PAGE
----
27 abr 2018 Learning from failure
Just like telling a learner you don’t know the answer to their question at the start of your teaching career, talking about your professional failure is no easy game. I don’t aim to be blowing my own trumpet in the next lines; what I want to narrate instead, is how often times your backstage may be so well guarded that the audience may simply think you’re ‘gifted’. Let me tell you about two major ‘events’ in my life that may hit home to you, and hopefully be the words you needed to read at this moment in your life.
I have always loved studying and always had a thing for doing international exams. Learning more about the language, for instance, has always helped me get better prepared for my lessons; as for the exams, I guess I somehow felt good at receiving that ‘tap on the back’ when the certificate reached my hands. With this picture in mind, you may then be able to imagine what a blow to my pride it was to fail Module 1 for DELTA – if you can’t, I can tell you it has been one of the worst moments in my life. It can sound pretty dramatic, but a long time after receiving the news, when I managed to detach myself from the situation and tried to understand why that had happened, it was evident to me that doing the exam then was a huge mistake. I had taken an amazing prep course, but was in the middle of chaos in my personal life, so no wonder that was the result. I decided to take the exam again a while later, but had no time (and honestly, no will) to take another prep course. What I considered doing was check my notes when I had the time, and try to do a couple of mocks. Result: fail again. Yay. I could not quite get why that had happened again, since the content of my answers was pretty similar to my peers’. It was only then that it dawned on me that my exam strategies were flawed, and that working on them might help me pass the exam. I chose to skip lunch time a couple of days a week and time my mocks. I got my old notes back, revised and improved them. I systematized my study routine so that it made me feel more confident when sitting for the exam. I read exam reports more thoroughly, worked on the tips given by examiners, and made sure I read every single instruction 3 times (or more!) when I sat for the exam again. “Third time lucky!”, I thought, and so I was. But was it luck, or was it the routine and how I decided to prepare myself? I’d go for the latter.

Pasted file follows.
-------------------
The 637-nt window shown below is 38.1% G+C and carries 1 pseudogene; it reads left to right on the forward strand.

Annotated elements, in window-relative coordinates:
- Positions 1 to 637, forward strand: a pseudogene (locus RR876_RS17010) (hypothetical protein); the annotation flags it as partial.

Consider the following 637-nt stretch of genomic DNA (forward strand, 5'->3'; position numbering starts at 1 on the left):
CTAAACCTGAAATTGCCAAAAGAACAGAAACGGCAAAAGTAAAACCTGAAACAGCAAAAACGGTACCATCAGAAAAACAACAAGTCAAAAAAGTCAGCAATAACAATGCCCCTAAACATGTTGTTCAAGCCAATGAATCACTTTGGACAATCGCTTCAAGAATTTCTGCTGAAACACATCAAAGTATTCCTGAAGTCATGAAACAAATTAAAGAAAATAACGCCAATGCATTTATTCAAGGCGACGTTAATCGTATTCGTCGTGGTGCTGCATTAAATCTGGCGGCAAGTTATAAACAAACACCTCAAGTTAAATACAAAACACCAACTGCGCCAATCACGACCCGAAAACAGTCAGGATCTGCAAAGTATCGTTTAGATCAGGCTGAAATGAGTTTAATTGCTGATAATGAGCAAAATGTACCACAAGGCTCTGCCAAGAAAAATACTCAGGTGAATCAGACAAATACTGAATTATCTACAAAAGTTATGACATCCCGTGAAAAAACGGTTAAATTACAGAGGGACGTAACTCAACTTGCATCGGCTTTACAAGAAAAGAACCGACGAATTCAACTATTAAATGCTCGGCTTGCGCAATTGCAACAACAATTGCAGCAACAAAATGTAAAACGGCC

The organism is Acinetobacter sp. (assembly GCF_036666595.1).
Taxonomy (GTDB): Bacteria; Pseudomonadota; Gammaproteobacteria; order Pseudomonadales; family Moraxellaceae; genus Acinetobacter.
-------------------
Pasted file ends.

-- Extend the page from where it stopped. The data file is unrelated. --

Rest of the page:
Over 10 years ago, I was taking a course in which presentations had to be made pretty much on a weekly basis. Though I had been teaching for a while then, speaking in public terrified me (and research shows I’m not alone or exaggerating – public speaking is people’s number one fear). Presentation day 3 came and there I was, before my colleagues and the course supervisor, desperately trying to have the computer read my flash drive. It didn’t. The blank screen matched beautifully with my blank mind. I froze and could not present. Shame took over me, but giving up was not an option. On that day I decided I needed to do something about my stage fright and enrolled for a public speaking course with a famous radio announcer from São Paulo. The course was short, but extremely practical and life-changing. It wasn’t easy. It didn’t make me feel comfortable. But learning happens at the end of your comfort zone, right? So there I was, feeling exposed, but learning that it would change my professional life for the better – which it did, and I’m glad I made the decision to do something about my weakness and turn it into a strength.
Failing is never the result we expect to achieve. Having had quite a few professional failures (and personal ones, too, obviously!), I now try to see what I can learn from the experience and move on. In his book What I talk about when I talk about running, Japanese writer Haruki Murakami wrote, “Pain is inevitable. Suffering is optional.” It is your attitude towards failure that will shape what the overall outcome will be like. Also, remember not to compare your chapter one to someone’s chapter 20 in their career; being resilient can be tough, but it helps you grow. And hard work will pay off if you refuse to give up.